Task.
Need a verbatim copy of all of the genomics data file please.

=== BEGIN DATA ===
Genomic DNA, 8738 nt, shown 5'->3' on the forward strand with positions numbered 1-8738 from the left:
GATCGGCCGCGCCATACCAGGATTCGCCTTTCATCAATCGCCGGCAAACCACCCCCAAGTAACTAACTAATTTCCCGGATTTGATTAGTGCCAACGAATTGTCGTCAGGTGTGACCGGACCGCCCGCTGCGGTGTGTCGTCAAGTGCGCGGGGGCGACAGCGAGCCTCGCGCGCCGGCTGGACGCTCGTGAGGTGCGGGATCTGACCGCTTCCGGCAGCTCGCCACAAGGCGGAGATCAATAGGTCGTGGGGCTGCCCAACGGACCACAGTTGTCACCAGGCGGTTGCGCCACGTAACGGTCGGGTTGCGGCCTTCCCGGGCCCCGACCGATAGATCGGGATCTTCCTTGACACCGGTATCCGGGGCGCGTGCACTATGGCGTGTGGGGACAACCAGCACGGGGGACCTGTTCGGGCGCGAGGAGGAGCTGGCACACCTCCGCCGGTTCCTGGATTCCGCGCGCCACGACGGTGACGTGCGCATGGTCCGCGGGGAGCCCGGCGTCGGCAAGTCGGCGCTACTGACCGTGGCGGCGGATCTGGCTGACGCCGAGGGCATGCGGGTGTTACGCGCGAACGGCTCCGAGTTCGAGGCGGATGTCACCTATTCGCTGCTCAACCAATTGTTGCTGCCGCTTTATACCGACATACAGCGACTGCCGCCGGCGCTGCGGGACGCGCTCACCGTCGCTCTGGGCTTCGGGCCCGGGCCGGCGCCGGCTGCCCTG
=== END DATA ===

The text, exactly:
Genomic DNA, 8738 nt, shown 5'->3' on the forward strand with positions numbered 1-8738 from the left:
GATCGGCCGCGCCATACCAGGATTCGCCTTTCATCAATCGCCGGCAAACCACCCCCAAGTAACTAACTAATTTCCCGGATTTGATTAGTGCCAACGAATTGTCGTCAGGTGTGACCGGACCGCCCGCTGCGGTGTGTCGTCAAGTGCGCGGGGGCGACAGCGAGCCTCGCGCGCCGGCTGGACGCTCGTGAGGTGCGGGATCTGACCGCTTCCGGCAGCTCGCCACAAGGCGGAGATCAATAGGTCGTGGGGCTGCCCAACGGACCACAGTTGTCACCAGGCGGTTGCGCCACGTAACGGTCGGGTTGCGGCCTTCCCGGGCCCCGACCGATAGATCGGGATCTTCCTTGACACCGGTATCCGGGGCGCGTGCACTATGGCGTGTGGGGACAACCAGCACGGGGGACCTGTTCGGGCGCGAGGAGGAGCTGGCACACCTCCGCCGGTTCCTGGATTCCGCGCGCCACGACGGTGACGTGCGCATGGTCCGCGGGGAGCCCGGCGTCGGCAAGTCGGCGCTACTGACCGTGGCGGCGGATCTGGCTGACGCCGAGGGCATGCGGGTGTTACGCGCGAACGGCTCCGAGTTCGAGGCGGATGTCACCTATTCGCTGCTCAACCAATTGTTGCTGCCGCTTTATACCGACATACAGCGACTGCCGCCGGCGCTGCGGGACGCGCTCACCGTCGCTCTGGGCTTCGGGCCCGGGCCGGCGCCGGCTGCCCTG